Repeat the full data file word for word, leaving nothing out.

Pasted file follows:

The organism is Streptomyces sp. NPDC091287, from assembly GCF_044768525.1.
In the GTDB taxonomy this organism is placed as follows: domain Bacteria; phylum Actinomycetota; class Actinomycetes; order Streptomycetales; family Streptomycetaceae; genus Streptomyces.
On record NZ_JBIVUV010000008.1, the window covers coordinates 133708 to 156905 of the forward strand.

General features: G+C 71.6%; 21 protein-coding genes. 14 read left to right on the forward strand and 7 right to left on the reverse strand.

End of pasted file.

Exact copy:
The organism is Streptomyces sp. NPDC091287, from assembly GCF_044768525.1.
In the GTDB taxonomy this organism is placed as follows: domain Bacteria; phylum Actinomycetota; class Actinomycetes; order Streptomycetales; family Streptomycetaceae; genus Streptomyces.
On record NZ_JBIVUV010000008.1, the window covers coordinates 133708 to 156905 of the forward strand.

General features: G+C 71.6%; 21 protein-coding genes. 14 read left to right on the forward strand and 7 right to left on the reverse strand.